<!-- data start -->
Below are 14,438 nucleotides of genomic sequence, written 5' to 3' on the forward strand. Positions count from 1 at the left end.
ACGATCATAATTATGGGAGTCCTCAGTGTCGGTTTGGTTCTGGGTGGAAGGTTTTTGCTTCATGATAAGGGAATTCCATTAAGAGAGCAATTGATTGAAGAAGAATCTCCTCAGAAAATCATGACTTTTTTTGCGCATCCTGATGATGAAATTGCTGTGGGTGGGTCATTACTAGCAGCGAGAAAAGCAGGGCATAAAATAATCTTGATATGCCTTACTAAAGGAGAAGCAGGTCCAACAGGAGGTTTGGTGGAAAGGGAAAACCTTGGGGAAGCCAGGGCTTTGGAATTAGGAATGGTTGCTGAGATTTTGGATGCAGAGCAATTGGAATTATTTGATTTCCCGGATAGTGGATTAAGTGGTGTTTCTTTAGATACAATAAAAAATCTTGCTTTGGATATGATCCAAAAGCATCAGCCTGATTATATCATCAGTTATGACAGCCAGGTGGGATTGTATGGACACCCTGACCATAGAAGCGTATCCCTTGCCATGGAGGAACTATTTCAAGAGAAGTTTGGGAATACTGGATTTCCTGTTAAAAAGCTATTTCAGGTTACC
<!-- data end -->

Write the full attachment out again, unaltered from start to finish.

Below are 14,438 nucleotides of genomic sequence, written 5' to 3' on the forward strand. Positions count from 1 at the left end.
ACGATCATAATTATGGGAGTCCTCAGTGTCGGTTTGGTTCTGGGTGGAAGGTTTTTGCTTCATGATAAGGGAATTCCATTAAGAGAGCAATTGATTGAAGAAGAATCTCCTCAGAAAATCATGACTTTTTTTGCGCATCCTGATGATGAAATTGCTGTGGGTGGGTCATTACTAGCAGCGAGAAAAGCAGGGCATAAAATAATCTTGATATGCCTTACTAAAGGAGAAGCAGGTCCAACAGGAGGTTTGGTGGAAAGGGAAAACCTTGGGGAAGCCAGGGCTTTGGAATTAGGAATGGTTGCTGAGATTTTGGATGCAGAGCAATTGGAATTATTTGATTTCCCGGATAGTGGATTAAGTGGTGTTTCTTTAGATACAATAAAAAATCTTGCTTTGGATATGATCCAAAAGCATCAGCCTGATTATATCATCAGTTATGACAGCCAGGTGGGATTGTATGGACACCCTGACCATAGAAGCGTATCCCTTGCCATGGAGGAACTATTTCAAGAGAAGTTTGGGAATACTGGATTTCCTGTTAAAAAGCTATTTCAGGTTACC